Judicial candidates forced to undergo unprecedented evaluations as presidency exerts further control
 
 

President Abdel Fattah al-Sisi issued a decree on Monday appointing 341 Faculty of Law graduates from the class of 2015 to the position of assistant prosecutor at the Public Prosecution. The state-run daily Al-Ahram newspaper reported that candidates were appointed simply “after the approval by the Supreme Judicial Council.” But the path to their appointment was anything but simple.

In an unprecedented move, all of the 2015 graduates applying for positions in the Public Prosecution were made to undergo a series of evaluations by non-judicial bodies — including the intelligence services — in order to assess their political leanings and their loyalty to the state. The process took many months and culled hundreds of applicants.

The presidency is tasked with issuing appointment decrees for Egypt’s four main judicial bodies: the Public Prosecution, the Administrative Prosecution Authority, the State Lawsuits Authority and the State Council. According to a deputy president of the Court of Cassation, the president’s role should not extend beyond the ratification of judicial nominations.

Critics say that, by requiring additional checks by non-judicial bodies, the presidency is interfering in the judicial appointment process as part of a wider strategy to further assert control over the judiciary and undermine its independence.

The General Intelligence Services and the Administrative Prosecution Authority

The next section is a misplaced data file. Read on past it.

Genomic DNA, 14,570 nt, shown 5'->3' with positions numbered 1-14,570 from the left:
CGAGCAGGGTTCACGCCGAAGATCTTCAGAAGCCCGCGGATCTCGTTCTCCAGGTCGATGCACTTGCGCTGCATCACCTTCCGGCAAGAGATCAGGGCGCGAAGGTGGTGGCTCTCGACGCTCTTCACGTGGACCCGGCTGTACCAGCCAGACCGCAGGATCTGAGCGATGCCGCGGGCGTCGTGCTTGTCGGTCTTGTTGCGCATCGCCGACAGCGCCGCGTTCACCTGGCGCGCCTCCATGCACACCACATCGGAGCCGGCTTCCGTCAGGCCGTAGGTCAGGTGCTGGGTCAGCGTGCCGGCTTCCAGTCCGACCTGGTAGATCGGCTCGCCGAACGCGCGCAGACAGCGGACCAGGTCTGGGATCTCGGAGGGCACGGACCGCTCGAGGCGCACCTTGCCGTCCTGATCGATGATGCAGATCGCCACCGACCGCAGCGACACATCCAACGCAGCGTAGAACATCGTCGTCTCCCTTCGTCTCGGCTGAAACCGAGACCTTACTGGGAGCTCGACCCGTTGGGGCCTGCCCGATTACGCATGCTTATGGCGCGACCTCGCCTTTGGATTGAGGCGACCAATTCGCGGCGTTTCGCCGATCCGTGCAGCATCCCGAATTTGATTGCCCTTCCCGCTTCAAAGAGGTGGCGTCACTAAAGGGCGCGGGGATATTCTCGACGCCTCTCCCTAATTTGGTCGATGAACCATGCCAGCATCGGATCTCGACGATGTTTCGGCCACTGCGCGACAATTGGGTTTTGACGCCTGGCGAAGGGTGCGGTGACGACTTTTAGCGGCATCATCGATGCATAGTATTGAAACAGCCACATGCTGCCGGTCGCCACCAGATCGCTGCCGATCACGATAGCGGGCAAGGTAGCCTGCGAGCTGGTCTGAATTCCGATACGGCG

In July 2016, one year after his graduation from the Faculty of Law, Mostafa* applied to the Public Prosecution for the position of assistant prosecutor. In November of the same year, he was interviewed by the judicial inspection department of the Supreme Judicial Council (SJC). The first interview was followed by a second one in December with seven members of the SJC.

He was told that those who passed the second interview would be referred to the security authorities – the Interior Ministry’s Public Security Department, as well as the National Security Agency and the General Intelligence Services (GIS) – for background checks, with the presidency issuing appointment decrees for candidates who were cleared. According to Mostafa, the background checks were conducted between January and May of 2017.

The process had been routine up until that point. Yet instead of being appointed to a job, Mostafa was forced to undergo a rigorous and intrusive evaluation by the GIS.

In November 2017, several months after the background checks, Mostafa received a phone call from an employee at the judicial inspection department, who instructed him to go to the High Court of Justice at 7 am the next morning. He was told to go without his mobile phone or any metal items. “Not even your belt,” Mostafa says he was told.

“I arrived at the scheduled time. I asked what would happen next, but no one responded. Me and 34 other people, who had never met each other, got into a bus that took us to a place I’ve never been to before, because I’m not from Cairo. Later, I found out that we were taken to the General Intelligence Service headquarters,” Mostafa says.

According to the deputy president of the Court of Cassation, the applicants underwent several tests, and another psychological exam normally only administered to GIS applicants.

“We took 10 hours of continuous tests on a computer, without even any water. The first was an IQ test, followed by tests for religious, political, sexual and social tendencies, and loyalty to the country,” Mostafa recalls. “Then there were mathematics, long division, and logarithms. Each test was repeated three times in different forms.

“The tests included sensitive questions, which I can’t repeat here, and situations that a man of law would never be exposed to — questions like, ‘Which would you rather sacrifice, your mother or your homeland?’ ‘Do you laugh at obscene, inappropriate jokes or not?’ ‘If you are traveling abroad and you could either reside with a Muslim regardless of his nationality, or an Arab regardless of his religion, which would you prefer?’ ‘If given the choice, would you kill 100 Egyptians or 100 foreigners?’”